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Ice-skaters should wear hockey-type helmets?
I know this topic comes up from time to time, but there have been types suggested for practice that weigh as much as a hair style change. Fitted style of head gear have been coming up. A layer that does not move when spinning, I mean how hard could it be? I wrapped a thin 2 inch band of sleeping pad under a bandanna, used twice, once hit right on the back of the head. Granted I am not hitting at 35mph and pulling 2s even. so...
Once again the helmet thing comes up. Anything going to change? Anyone wearing these or any type?
I agree with Paul Binnebose, we can't walk around in a bubble. And Tatiana's thoughts of what about the rest of the body. But the thought of throwing of balance, distraction, etc.. shouldn't that be something that is overcome by now with tech? for the practice aspect, i.e. new attempt at...?
Last edited by SeaniBu; 08-09-2006 at 11:17 PM.
Uh...people fall FORWARD on the ice? Since when? The majority of times I've fallen on the ice, including the scariest ones, I've gone BACKWARDS. That's the kind where you can't protect your head except by sitting up as you go down. Generally, I land on my hip when I fall. I'm a great deal more concerned with back of the head injuries (not least because the skull is a lot thinner there than on the forehead) and rotational injuries. And maybe blunt-force impact injuries from collisions. But forward falls?
I guess with little kids and older people, who aren't doing much, it doesn't matter about the balance. And it's true I'd never get on a horse without a helmet (I have done many, many more forward falls off horses than on the ice. I think I've gone face-first twice, and I broke my fall with my hands.) But hockey helmets with face masks? At the VERY least, I'm not wearing anything that obscures/eliminates my peripheral vision. That could make sessions a collision waiting to happen, and public skate a complete nightmare.
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That surprises me too (mention in the article), I have not had that issue. But I can recall the happening of this in pairs. I don't think the article is all that realistic with all disciplines, but it is bringing up a point.
Originally Posted by julietvalcouer
As I have experienced that the hits I have experienced have been on the back and side of the head. And my timing was horrible when I decided to keep it off for a bunny hop - and that would not have helped the tooth. But the brain, the brain is really important. So JVC I totally agree that the falling forward facemask just ridiculous IMO - but I don't skate pairs either. But the concern to the rest of the head to me should be overcome by now.
Last edited by SeaniBu; 08-10-2006 at 01:12 AM.
I think brand new skaters might be inclined to fall forward. You feel yourself falling backwards; so, you thrust your butt backwards and you end up falling forwards. Then, there's that toe pick to trip over - I can still picture DB Sweeney tripping forward on it in The Cutting Edge.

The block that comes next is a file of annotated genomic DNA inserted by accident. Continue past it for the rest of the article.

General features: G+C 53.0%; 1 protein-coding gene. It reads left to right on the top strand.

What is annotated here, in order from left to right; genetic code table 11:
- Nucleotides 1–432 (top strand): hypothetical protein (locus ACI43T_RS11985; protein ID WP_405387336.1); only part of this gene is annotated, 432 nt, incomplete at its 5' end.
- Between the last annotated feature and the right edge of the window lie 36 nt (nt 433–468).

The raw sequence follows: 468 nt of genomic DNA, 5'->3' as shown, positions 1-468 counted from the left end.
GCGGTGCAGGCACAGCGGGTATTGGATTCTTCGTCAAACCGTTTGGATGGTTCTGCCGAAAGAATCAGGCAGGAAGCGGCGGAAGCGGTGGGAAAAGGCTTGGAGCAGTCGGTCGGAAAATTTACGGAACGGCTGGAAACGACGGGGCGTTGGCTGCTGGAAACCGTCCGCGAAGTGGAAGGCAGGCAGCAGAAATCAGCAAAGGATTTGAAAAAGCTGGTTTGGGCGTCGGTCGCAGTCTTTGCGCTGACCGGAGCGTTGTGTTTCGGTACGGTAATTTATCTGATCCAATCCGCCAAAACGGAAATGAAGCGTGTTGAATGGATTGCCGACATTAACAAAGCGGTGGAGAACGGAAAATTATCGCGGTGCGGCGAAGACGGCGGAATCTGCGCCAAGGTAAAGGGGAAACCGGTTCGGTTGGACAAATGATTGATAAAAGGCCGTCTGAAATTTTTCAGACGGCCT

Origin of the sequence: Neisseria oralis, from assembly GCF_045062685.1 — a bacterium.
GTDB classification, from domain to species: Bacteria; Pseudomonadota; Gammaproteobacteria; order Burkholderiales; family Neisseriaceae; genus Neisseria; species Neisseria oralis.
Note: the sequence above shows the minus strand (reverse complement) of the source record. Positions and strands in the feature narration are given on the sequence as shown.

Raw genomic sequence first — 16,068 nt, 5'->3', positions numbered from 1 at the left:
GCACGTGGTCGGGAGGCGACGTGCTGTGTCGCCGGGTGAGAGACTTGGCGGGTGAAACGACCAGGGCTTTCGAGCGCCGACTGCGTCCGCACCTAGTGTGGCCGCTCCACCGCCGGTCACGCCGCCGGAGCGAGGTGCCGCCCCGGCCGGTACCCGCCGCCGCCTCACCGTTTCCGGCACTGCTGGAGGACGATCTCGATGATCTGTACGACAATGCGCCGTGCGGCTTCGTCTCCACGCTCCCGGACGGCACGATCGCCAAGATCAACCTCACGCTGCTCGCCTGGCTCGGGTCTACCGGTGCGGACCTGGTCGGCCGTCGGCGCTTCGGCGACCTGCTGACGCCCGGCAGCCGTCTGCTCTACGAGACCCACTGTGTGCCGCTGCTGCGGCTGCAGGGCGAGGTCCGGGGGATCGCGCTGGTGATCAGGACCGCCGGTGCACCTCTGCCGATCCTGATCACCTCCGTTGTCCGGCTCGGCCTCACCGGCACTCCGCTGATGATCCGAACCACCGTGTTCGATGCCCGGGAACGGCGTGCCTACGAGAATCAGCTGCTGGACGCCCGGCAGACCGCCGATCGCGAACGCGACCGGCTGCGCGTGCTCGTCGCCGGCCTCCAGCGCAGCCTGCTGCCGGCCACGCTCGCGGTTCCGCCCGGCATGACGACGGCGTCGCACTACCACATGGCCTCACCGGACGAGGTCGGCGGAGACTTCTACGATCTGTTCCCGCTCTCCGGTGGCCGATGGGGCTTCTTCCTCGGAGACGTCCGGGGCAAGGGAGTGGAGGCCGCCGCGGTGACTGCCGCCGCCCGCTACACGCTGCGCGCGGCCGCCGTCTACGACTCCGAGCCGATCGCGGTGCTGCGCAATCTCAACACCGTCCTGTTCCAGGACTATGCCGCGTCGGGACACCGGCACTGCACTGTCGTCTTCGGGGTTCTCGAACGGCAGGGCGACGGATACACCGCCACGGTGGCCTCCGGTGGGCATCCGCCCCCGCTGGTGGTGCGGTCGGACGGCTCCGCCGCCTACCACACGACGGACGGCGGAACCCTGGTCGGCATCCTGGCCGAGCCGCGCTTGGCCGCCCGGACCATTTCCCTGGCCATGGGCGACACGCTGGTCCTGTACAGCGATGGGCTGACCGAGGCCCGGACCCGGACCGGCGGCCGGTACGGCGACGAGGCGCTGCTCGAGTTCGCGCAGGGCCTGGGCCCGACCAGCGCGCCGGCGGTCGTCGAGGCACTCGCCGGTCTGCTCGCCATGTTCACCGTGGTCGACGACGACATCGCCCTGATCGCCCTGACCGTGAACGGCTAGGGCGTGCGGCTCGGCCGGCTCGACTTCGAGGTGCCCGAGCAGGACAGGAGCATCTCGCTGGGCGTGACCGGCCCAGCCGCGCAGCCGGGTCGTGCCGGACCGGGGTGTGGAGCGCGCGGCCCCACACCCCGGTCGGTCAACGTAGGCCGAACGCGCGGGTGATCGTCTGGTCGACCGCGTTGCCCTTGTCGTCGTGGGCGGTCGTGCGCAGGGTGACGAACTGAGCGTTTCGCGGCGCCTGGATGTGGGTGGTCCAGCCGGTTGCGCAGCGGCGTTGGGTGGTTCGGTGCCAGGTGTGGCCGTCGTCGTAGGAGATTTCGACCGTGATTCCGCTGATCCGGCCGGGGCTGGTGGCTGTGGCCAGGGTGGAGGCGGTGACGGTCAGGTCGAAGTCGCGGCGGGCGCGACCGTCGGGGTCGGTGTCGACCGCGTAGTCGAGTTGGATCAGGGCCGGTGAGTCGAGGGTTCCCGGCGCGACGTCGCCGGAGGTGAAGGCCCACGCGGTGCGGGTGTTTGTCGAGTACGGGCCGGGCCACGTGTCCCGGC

I don't think hockey helmets block the peripheral vision as much as a football helmet. I would just think that it's distracting, especially if it starts slipping. They also wouldn't be very aesthetically appealing during competition.
~ Figure Skating Is My Passion ~
I think it's appropriate for young children to wear helmets - as they do here in Canada - when they are starting to learn to figure skate. However, I skated for years and we never wore such gear. We used to kid we needed something for our bottoms to land on!!
It might be a good idea for helmets to be worn by skaters when they are learning quads and some of the dangerous throws the pair teams do. But generally speaking I don't think helmets are necessary. This is figure skating not the NHL.
I agree, let underaged kids wear helmets and adults can decide for themselves . I ride horses, and we hear the same exact argument for why many riders hate wearing ASTM approved helmets-too big abd bulky, makes you fall head 1st harder, distracting...etc, etc...but there are many new helmets that are lightweight and safe, so people are slowly starting to embrace the idea everyone, not just under 18, should wear approved hats.
I'm a horseback riding instructor and I don't hear any arguments at all. No helmet, no riding. It ain't up for discussion. Pretty simple.
Re falling forward - perhaps the article was aimed at in-line roller skaters? Do they fall forward more? Based on personal experience and anticdotal evidence, I'd agree that backward is more likely for figure skaters.
I'm talking about professionals who objected the rule change, not all of them, but there were many who were not happy to switch from hunt caps. Now with the popularity of the GPA's and similar styles, many have changed their hats. Many students, kids and adults, seem very willing to wear one.
Originally Posted by Linny
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Last edited by SeaniBu; 08-10-2006 at 01:41 PM.